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`River linking project is pragmatic'

By Our Special Correspondent

HUBLI April 15. Kalyanaraman, who is working on a project to bring alive the Saraswati, a river that originated in the Himalayas and disappeared thousands of years ago, says that interlinking of rivers in India, is no longer a Utopian concept but a pragmatic one, which could be implemented within a time frame.

Dr. Kalyanaraman, who is here for a short stay, told presspersons on Monday that the project to interlink rivers estimated to cost Rs.5.6 lakh crores could be implemented within the next 10 years with the country own resources.

He said two reasons why the proposal made years ago by the late K.L.Rao to link the Ganga with the Cauvery failed to click was that there was no satisfactory answer to a question whether the Ganga had any surplus water to spare and secondly, the prohibitive cost of lifting water across the Vindhyas.

The Ganga could be augmented by linking it up with the Brahmaputra, the potentials of which had not been fully exploited, and arrangements could be made to negotiate the Vindhyas by laying canals up to the Farakka Barrage and moving downwards via Suvarnarekha up to Mahanadi and downwards.

The project involved providing 30 major links, 14 of which were in the Himalayan region and the rest elsewhere, with minor links provided in the different regions depending on the need.

Dr. Kalyanaraman said the project should be implemented mainly as a people's project with their full participation. While the work of building links and providing for storage of water could be organised by major companies, the question of building canals and others could be handled by the people, with the gram panchayats deciding on their alignment, location of storage reservoir, etc.

Dr. Kalyamaraman said that the linking would benefit over five lakh villages in the country and the cost per village in terms of investment would be Rs.1 crore. If this were to be spread over 10 years, it meant Rs.10 lakhs per year, which was not much.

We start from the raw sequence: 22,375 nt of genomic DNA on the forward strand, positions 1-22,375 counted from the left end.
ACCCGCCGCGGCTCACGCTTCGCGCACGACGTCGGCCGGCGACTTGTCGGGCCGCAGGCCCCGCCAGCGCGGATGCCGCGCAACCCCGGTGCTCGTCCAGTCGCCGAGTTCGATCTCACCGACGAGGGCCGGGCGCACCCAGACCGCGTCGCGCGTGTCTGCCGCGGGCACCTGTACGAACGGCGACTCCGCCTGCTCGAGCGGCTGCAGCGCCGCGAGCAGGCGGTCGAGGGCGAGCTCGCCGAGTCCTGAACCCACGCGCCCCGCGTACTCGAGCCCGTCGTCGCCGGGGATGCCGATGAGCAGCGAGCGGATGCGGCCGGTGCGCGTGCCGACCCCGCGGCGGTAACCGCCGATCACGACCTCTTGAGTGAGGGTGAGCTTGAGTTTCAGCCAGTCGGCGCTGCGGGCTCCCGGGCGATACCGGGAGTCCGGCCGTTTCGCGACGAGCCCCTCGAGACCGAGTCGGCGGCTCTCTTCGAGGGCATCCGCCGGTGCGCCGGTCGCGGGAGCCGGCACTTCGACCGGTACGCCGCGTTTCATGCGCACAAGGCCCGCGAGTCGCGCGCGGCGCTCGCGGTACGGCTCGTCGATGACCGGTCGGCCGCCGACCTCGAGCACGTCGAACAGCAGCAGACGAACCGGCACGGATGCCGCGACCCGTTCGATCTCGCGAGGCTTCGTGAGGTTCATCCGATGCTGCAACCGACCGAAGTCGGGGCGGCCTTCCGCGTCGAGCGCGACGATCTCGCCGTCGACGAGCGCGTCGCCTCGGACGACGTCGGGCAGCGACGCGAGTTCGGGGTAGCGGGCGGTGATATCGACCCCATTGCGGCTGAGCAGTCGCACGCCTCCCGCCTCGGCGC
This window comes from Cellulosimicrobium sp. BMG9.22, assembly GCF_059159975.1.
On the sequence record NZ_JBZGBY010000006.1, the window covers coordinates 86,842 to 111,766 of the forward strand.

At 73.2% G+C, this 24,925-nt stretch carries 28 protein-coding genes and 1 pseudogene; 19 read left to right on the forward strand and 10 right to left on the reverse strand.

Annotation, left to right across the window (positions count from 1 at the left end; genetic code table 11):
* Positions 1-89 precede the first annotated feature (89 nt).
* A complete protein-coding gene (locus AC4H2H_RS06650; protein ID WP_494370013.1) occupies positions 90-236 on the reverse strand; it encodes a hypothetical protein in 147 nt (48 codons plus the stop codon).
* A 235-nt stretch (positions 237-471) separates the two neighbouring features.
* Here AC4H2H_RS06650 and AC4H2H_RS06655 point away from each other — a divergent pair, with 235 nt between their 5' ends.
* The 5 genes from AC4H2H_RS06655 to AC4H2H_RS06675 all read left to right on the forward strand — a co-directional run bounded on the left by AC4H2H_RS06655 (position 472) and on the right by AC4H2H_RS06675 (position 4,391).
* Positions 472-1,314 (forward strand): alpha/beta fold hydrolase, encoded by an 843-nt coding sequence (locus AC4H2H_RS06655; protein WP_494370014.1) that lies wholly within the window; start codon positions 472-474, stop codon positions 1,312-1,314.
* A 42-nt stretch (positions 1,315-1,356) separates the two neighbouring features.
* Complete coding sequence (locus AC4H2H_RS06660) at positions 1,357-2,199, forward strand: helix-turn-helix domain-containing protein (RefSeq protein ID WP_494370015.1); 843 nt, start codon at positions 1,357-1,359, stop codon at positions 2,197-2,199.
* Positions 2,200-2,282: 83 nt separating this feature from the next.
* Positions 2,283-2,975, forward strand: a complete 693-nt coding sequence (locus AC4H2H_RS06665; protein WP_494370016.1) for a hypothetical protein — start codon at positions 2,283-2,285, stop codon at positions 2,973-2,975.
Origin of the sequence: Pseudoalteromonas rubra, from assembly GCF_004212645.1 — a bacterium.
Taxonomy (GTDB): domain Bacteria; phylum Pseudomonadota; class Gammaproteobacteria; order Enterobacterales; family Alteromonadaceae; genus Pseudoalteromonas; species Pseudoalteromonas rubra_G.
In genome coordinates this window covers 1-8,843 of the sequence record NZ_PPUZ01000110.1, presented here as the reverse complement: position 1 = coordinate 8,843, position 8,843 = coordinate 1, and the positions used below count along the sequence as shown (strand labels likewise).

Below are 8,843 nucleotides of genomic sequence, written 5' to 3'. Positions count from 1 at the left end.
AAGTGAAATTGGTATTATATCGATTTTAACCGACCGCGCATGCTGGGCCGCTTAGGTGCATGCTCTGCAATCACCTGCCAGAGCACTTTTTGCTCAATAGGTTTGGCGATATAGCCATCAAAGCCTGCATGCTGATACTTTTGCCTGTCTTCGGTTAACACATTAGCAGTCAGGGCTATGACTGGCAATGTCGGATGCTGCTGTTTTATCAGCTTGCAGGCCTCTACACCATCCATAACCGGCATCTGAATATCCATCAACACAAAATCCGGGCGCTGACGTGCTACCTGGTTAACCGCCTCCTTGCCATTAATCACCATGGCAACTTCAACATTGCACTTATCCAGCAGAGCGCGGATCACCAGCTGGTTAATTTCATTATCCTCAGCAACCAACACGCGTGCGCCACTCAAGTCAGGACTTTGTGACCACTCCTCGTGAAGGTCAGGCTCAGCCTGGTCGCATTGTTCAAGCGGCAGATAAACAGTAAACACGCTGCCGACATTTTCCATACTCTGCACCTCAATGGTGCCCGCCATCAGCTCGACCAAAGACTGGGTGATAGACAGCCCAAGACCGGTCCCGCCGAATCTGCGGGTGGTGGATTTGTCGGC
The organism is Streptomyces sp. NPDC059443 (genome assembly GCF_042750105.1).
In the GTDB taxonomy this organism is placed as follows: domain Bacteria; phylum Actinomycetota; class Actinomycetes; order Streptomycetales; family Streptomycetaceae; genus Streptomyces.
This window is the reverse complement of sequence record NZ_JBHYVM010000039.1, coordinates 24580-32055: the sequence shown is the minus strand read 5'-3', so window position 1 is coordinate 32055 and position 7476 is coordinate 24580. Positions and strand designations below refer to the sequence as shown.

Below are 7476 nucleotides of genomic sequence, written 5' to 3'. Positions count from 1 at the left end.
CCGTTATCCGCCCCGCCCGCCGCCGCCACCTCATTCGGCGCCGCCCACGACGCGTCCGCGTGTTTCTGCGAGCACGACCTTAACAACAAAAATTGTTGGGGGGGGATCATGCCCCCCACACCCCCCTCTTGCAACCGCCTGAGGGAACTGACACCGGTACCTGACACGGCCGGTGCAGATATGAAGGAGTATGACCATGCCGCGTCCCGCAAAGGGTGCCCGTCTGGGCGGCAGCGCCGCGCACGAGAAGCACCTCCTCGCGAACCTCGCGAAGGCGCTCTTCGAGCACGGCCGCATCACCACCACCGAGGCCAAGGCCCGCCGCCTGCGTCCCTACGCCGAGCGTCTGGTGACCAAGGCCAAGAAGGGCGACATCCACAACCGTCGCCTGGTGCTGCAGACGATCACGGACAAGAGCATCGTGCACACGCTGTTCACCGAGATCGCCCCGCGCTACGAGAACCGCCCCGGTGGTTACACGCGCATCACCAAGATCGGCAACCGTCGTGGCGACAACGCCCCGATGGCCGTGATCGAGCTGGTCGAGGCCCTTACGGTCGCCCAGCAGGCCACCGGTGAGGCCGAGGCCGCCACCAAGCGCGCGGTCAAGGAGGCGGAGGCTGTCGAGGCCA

The country had this year spent Rs. 25,000 crores on drought relief. A sum of Rs.10,000 crores was spent normally in a year for tackling floods. All this could be saved through linking rivers. Then there would be the additional benefit of increased production and a quantum jump in areas under irrigation. A farmer would be able to earn Rs.30,000 from one acre under irrigation under the new scheme.

Dr. Kalyanaraman said another advantage would be the generation of employment through construction of canals through water users associations and gram panchayats. It would help empower the grassroots organisations such as the gram panchayats under the 73rd and 74th amendments of the Constitution, he said.

Dr. Kalyanaraman said that this was the only solution to the problems arising out of lack of rainfall, which was distributed unevenly and whose variations were wide. Only 15 per cent of shortfall in rainfall led to drought. The crisis had come about not because of any shortage of water resources but mainly because of the failure in managing water resources, he said. Run-offs from rivers did not respect territorial boundaries, he said.

Dr. Kalyaraman said that 5,000 years ago, the Saraswati got desiccated through natural phenomena such as movement of Tectonic plates, with the Yamuna turning eastwards and the Sutlej moving westwards. The recent trends had revealed that both the Ganga and the Cauvery were poised to emulate Saraswati unless action was taken to tackle the factors contributing to such a possibility.

Dr. Kalyanaraman said that the proposal had been presented to Prabhu, who heads a committee formed by the Union Government to study feasibility of the project. The President, the Prime Minister, and Deputy Prime Minister had been apprised of the proposal.

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